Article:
Cramer sees oil plummeting below $20 per barrel on dual coronavirus-price war crises

Key Points
  • CNBC's Jim Cramer said he does not think the price of oil is done falling as it faces demand and supply shocks. 
  • "I think oil takes out $20," Cramer said on "Squawk on the Street." 
  • With U.S. oil trading around $21.50 per barrel early Friday, prices would have to fall more than 7% to go below $20.
Jim Cramer: I think oil will drop below $20 per barrel

CNBC's Jim Cramer said Friday he thinks the price of oil will fall further because of demand and supply shocks from the dual crises of the coronavirus pandemic and global producer infighting.

Cramer cited oil prices as something high-frequency, computerized stock market traders are watching.

"I think oil takes out $20," Cramer said on "Squawk on the Street." With U.S. oil trading around $21.50 per barrel early Friday, prices would have to fall more than 7% to go below $20. It was down more than 4% late Friday morning.

On March 18, the per-barrel price of West Texas Intermediate crude, the U.S. benchmark, closed just above $20, in an over 24% single-day plunge that was its third worst session ever.

Even though oil bounced 23% the next day, in its best session ever, prices have been generally on the slide since January. WTI, as of Thursday's New York settle, was off over 66% from its most recent 52-week high of $66.60 per barrel in April 2019.

Demand for oil has fallen dramatically in recent weeks as the coronavirus has led to sharp reductions in travel.

Gasoline demand in the U.S. has dropped "35% to 40%" in the last five or six days as stay-at-home advisories in many states have been implemented, truck stop billionaire Jimmy Haslam said earlier Friday on "Squawk Box." Haslam runs Pilot Flying J, the largest operator of highway rest stops catering to truck drivers. He also owns the NFL's  Cleveland Browns.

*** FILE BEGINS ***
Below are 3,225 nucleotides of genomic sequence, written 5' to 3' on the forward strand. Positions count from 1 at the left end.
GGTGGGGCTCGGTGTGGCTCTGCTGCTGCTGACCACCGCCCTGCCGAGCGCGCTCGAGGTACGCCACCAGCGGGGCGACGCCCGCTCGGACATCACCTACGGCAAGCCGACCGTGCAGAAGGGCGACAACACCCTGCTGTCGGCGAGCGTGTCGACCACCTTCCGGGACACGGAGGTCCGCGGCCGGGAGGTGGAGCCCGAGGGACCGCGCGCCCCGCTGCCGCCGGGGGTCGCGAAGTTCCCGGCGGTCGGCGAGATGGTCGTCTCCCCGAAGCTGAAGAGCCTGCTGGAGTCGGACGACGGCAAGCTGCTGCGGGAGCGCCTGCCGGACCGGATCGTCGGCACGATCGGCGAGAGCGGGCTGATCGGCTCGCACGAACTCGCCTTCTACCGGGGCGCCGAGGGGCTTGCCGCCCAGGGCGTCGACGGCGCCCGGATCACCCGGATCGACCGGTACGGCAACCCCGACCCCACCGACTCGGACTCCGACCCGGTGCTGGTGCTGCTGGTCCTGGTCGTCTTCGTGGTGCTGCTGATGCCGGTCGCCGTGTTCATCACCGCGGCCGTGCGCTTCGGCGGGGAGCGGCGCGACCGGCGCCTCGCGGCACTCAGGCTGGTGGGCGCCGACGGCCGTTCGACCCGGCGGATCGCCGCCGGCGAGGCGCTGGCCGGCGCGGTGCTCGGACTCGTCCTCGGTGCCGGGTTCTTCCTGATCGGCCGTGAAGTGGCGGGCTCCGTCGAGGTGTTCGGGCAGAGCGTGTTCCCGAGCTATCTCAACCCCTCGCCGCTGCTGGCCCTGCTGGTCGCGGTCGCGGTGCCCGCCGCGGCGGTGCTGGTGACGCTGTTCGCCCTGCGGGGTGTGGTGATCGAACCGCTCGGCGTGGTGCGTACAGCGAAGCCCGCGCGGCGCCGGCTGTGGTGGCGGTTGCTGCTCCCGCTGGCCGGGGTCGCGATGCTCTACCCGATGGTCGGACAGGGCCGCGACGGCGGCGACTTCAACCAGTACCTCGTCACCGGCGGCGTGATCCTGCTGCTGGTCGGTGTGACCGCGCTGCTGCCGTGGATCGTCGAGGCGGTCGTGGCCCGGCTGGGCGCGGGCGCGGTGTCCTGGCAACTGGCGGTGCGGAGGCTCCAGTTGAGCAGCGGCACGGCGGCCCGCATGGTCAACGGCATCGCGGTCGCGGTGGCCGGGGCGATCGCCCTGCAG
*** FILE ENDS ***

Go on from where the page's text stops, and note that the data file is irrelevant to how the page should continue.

In addition to slumping demand, an oil price war between Saudi Arabia-led OPEC and its allied nations, including Russia, has unsettled supply. Earlier this month, the Saudis announced plans to increase production after an output cut deal among the so-called OPEC+ nations fell apart.

Falling demand and increasing supply has acted as a two-pronged headwind to oil prices.

Some Wall Street strategists, including Morgan Stanley's Mike Wilson, have argued that the U.S. stock market's recent sell-off was not solely attributable to the coronavirus. Wilson told CNBC on Thursday that the oil price collapse has played a role, too.

"I just feel like people have to keep their eye on oil," Cramer agreed on Friday as stocks were headed for sharp declines after the Dow Jones Industrial Average rocketed higher Thursday, capping the best three-session rally in 89 years. "It's the wild card. It's the thing that no one seems to be able to stop. And it's deflationary not at a time we want to see deflation."